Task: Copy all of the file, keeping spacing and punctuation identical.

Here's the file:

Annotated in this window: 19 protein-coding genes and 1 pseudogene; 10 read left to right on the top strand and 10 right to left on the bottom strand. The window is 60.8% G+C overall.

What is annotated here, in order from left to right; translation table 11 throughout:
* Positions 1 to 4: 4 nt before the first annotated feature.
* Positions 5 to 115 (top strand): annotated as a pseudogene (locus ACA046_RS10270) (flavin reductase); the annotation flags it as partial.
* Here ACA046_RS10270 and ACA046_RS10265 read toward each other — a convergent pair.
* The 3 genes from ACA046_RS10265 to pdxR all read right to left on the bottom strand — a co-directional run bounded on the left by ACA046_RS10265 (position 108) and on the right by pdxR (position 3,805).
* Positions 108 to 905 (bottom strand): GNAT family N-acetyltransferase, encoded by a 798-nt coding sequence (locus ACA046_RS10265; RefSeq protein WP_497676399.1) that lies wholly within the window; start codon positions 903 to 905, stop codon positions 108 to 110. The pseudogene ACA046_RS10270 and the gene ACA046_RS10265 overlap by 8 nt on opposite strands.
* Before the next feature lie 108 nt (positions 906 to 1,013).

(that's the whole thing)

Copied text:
Annotated in this window: 19 protein-coding genes and 1 pseudogene; 10 read left to right on the top strand and 10 right to left on the bottom strand. The window is 60.8% G+C overall.

What is annotated here, in order from left to right; translation table 11 throughout:
* Positions 1 to 4: 4 nt before the first annotated feature.
* Positions 5 to 115 (top strand): annotated as a pseudogene (locus ACA046_RS10270) (flavin reductase); the annotation flags it as partial.
* Here ACA046_RS10270 and ACA046_RS10265 read toward each other — a convergent pair.
* The 3 genes from ACA046_RS10265 to pdxR all read right to left on the bottom strand — a co-directional run bounded on the left by ACA046_RS10265 (position 108) and on the right by pdxR (position 3,805).
* Positions 108 to 905 (bottom strand): GNAT family N-acetyltransferase, encoded by a 798-nt coding sequence (locus ACA046_RS10265; RefSeq protein WP_497676399.1) that lies wholly within the window; start codon positions 903 to 905, stop codon positions 108 to 110. The pseudogene ACA046_RS10270 and the gene ACA046_RS10265 overlap by 8 nt on opposite strands.
* Before the next feature lie 108 nt (positions 906 to 1,013).